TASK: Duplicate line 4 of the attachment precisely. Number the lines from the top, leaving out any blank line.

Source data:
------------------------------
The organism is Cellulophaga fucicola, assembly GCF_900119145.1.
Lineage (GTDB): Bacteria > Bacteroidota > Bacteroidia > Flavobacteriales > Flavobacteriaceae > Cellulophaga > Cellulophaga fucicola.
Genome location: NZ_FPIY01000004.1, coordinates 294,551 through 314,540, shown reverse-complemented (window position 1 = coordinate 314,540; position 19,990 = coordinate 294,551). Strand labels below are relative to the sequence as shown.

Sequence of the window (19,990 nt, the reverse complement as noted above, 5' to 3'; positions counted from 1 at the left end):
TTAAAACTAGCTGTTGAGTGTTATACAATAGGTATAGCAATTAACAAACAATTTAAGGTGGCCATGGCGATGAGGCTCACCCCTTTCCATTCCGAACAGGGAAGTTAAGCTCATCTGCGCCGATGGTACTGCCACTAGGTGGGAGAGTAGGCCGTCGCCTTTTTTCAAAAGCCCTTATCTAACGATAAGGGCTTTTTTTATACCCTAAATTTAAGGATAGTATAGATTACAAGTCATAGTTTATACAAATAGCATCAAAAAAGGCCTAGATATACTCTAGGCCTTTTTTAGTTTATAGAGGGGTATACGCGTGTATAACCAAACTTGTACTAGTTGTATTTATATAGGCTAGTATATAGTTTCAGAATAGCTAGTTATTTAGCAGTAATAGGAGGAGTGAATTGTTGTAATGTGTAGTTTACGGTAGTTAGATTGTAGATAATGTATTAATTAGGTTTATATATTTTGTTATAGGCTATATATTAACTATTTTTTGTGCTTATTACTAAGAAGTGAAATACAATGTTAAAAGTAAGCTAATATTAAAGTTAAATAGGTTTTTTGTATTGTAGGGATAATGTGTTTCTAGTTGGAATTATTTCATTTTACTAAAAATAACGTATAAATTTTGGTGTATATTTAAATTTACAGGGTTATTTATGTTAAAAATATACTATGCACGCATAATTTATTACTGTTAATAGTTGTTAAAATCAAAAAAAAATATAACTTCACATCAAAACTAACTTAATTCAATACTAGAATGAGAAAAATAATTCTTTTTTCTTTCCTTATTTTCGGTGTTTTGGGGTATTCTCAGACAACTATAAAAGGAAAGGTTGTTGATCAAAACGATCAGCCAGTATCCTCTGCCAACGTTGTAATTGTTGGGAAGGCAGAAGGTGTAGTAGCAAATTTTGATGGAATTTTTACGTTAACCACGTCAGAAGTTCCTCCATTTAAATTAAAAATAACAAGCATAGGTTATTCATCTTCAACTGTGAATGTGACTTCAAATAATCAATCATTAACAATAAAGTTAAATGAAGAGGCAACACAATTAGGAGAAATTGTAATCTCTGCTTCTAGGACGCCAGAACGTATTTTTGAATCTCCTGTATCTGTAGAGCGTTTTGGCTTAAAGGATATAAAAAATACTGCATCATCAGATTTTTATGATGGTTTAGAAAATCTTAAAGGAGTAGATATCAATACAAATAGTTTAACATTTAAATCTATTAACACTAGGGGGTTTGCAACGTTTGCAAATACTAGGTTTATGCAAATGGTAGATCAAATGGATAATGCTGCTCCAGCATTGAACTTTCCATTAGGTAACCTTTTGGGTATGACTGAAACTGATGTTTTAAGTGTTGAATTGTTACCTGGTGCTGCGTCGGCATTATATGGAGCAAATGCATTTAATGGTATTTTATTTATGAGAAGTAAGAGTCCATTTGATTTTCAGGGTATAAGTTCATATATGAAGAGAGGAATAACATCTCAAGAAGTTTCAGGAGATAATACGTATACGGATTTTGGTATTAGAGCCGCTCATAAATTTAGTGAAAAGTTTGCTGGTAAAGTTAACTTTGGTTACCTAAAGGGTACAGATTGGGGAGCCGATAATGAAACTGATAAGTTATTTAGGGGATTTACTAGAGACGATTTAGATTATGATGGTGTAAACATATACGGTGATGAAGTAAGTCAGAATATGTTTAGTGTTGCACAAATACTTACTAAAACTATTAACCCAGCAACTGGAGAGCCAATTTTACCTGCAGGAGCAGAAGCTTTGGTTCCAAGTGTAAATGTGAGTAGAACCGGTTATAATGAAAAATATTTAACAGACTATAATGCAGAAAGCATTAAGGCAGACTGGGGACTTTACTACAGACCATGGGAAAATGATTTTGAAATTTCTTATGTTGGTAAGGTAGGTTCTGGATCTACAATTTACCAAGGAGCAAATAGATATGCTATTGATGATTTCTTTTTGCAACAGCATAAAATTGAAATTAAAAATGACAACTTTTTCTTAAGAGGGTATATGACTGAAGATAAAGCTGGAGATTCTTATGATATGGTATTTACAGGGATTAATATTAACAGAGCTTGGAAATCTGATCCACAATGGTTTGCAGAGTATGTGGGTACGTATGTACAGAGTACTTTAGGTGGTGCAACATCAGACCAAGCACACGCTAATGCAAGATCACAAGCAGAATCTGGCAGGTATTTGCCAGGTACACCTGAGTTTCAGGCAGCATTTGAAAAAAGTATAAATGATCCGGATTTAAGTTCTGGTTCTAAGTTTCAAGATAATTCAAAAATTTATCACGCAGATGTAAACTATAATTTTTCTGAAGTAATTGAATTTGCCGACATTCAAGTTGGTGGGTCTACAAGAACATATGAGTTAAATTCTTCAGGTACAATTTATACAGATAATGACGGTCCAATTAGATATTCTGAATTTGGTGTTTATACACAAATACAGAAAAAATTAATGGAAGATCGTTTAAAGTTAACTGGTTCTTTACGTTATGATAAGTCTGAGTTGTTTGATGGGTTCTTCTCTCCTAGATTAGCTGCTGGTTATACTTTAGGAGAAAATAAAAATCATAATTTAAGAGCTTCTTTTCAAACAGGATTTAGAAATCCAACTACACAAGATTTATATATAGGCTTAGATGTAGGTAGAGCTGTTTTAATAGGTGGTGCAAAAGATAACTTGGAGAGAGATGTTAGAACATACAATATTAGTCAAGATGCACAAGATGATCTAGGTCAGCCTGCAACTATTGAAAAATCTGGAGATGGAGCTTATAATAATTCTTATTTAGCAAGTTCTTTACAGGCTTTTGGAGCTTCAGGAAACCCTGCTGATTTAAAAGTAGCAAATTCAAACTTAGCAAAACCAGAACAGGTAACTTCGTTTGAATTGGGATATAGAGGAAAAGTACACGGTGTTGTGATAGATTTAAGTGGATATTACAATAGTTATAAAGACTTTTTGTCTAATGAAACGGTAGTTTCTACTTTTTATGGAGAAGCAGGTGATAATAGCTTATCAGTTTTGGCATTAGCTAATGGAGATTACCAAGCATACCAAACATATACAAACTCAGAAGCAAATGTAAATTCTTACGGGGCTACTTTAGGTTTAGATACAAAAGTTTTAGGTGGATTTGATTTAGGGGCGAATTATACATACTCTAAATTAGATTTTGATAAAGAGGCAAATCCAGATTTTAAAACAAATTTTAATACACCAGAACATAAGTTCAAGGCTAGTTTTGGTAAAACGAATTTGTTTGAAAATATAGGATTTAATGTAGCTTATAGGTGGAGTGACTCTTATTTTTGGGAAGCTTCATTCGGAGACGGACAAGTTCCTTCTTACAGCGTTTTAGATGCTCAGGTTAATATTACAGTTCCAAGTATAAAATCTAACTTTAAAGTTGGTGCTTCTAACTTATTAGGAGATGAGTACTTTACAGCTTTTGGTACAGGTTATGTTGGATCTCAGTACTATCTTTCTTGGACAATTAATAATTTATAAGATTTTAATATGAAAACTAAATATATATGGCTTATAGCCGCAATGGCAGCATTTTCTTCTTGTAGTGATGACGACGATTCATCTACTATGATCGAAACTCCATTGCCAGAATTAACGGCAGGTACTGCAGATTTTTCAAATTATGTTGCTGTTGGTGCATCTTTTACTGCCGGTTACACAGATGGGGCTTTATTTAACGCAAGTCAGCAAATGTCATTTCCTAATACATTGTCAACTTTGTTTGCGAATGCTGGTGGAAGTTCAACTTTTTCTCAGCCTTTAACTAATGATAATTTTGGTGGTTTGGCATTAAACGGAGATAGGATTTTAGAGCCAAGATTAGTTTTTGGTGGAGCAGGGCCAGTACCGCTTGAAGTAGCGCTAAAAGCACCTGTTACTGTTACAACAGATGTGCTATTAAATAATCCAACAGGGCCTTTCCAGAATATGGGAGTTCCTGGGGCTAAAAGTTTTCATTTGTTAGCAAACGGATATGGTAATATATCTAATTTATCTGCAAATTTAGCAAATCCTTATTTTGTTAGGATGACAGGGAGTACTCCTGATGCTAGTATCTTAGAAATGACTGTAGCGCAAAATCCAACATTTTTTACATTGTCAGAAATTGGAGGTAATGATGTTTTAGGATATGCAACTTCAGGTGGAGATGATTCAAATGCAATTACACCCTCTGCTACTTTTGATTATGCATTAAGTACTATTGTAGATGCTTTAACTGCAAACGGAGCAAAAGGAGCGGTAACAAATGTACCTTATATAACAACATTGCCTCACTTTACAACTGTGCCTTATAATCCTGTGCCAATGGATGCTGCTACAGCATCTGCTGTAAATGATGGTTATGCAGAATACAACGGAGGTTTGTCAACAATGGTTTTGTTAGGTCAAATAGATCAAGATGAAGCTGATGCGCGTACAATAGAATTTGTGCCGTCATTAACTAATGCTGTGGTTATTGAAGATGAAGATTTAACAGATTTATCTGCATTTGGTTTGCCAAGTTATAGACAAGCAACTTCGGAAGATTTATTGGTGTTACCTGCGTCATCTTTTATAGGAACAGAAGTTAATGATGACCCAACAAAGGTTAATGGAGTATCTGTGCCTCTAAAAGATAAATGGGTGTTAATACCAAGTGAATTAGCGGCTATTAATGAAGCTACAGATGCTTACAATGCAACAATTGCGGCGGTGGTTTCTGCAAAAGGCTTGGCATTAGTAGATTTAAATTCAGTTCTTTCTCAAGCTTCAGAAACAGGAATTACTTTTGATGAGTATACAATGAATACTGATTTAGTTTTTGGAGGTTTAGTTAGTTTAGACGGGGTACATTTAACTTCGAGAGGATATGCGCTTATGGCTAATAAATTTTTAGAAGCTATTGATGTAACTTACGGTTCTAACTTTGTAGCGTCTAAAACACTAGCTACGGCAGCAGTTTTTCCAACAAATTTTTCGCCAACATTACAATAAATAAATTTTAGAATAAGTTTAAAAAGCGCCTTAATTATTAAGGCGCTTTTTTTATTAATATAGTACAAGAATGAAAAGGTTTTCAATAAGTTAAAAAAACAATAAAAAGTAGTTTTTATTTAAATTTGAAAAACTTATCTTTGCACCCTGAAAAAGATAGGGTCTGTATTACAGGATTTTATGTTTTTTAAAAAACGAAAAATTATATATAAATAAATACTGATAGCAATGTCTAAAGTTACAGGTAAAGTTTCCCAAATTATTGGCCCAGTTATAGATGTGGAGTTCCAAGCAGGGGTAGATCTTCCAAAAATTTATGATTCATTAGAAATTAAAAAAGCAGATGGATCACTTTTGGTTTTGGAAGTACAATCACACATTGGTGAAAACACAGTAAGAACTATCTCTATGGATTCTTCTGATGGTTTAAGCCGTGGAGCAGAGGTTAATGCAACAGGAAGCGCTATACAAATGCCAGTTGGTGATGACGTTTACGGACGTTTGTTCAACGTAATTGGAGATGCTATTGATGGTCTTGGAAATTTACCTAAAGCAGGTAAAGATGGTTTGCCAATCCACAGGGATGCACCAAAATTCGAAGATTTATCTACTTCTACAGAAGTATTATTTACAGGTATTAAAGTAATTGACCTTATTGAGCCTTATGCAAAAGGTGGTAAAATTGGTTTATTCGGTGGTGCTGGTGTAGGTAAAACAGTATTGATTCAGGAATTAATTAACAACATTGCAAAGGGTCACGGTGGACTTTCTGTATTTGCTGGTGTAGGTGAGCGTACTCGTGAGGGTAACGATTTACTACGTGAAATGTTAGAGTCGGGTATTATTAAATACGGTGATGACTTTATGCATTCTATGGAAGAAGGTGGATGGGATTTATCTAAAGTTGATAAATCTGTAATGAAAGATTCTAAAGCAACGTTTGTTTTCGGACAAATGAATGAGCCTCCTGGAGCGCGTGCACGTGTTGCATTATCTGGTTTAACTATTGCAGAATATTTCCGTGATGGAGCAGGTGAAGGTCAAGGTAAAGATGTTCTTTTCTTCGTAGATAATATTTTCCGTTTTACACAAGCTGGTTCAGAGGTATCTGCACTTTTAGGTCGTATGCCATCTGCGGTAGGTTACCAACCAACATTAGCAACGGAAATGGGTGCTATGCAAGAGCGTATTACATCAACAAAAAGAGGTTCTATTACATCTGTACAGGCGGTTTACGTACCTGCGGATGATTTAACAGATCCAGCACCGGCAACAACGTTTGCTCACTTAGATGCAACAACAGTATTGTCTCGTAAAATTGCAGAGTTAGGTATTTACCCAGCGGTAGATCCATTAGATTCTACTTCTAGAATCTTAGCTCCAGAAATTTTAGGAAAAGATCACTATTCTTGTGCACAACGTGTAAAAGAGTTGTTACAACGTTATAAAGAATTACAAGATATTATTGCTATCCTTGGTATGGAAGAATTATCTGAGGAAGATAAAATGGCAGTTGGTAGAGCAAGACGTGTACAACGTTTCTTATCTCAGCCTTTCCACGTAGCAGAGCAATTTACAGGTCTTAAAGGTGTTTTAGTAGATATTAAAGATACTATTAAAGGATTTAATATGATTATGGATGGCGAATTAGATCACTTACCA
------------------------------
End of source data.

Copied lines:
Sequence of the window (19,990 nt, the reverse complement as noted above, 5' to 3'; positions counted from 1 at the left end):